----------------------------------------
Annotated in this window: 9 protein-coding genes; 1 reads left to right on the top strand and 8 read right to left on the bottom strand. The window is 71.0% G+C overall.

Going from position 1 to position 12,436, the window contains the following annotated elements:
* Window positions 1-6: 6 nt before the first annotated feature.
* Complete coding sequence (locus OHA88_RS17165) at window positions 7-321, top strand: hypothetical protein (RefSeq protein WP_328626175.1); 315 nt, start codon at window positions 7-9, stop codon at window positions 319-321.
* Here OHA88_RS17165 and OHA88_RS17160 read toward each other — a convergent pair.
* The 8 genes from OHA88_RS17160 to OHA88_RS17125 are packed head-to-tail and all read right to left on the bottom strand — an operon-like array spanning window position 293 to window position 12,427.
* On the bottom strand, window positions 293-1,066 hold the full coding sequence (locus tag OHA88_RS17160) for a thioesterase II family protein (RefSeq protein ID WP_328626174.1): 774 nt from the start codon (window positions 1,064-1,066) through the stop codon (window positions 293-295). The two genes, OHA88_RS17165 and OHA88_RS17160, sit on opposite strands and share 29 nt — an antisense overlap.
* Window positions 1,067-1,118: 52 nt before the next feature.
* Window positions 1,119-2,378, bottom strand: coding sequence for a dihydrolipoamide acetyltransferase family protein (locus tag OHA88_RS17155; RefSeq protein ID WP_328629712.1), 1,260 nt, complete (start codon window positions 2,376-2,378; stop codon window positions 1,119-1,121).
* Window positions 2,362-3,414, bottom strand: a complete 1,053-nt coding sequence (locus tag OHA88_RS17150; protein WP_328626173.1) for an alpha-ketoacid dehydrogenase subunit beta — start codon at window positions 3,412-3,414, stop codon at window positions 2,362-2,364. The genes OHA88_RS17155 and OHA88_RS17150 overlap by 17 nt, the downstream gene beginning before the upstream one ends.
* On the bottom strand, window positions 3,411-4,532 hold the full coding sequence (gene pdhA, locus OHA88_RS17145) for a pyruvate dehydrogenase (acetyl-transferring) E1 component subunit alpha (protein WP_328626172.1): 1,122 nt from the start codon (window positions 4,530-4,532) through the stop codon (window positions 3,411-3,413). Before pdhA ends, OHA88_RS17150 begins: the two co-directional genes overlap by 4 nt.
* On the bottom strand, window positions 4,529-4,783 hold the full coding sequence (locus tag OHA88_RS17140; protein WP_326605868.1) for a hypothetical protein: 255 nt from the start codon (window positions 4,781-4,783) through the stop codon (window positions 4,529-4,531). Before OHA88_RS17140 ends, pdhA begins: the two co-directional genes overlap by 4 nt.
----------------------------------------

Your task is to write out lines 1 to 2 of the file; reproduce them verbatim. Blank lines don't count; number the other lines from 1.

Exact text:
Annotated in this window: 9 protein-coding genes; 1 reads left to right on the top strand and 8 read right to left on the bottom strand. The window is 71.0% G+C overall.

Going from position 1 to position 12,436, the window contains the following annotated elements: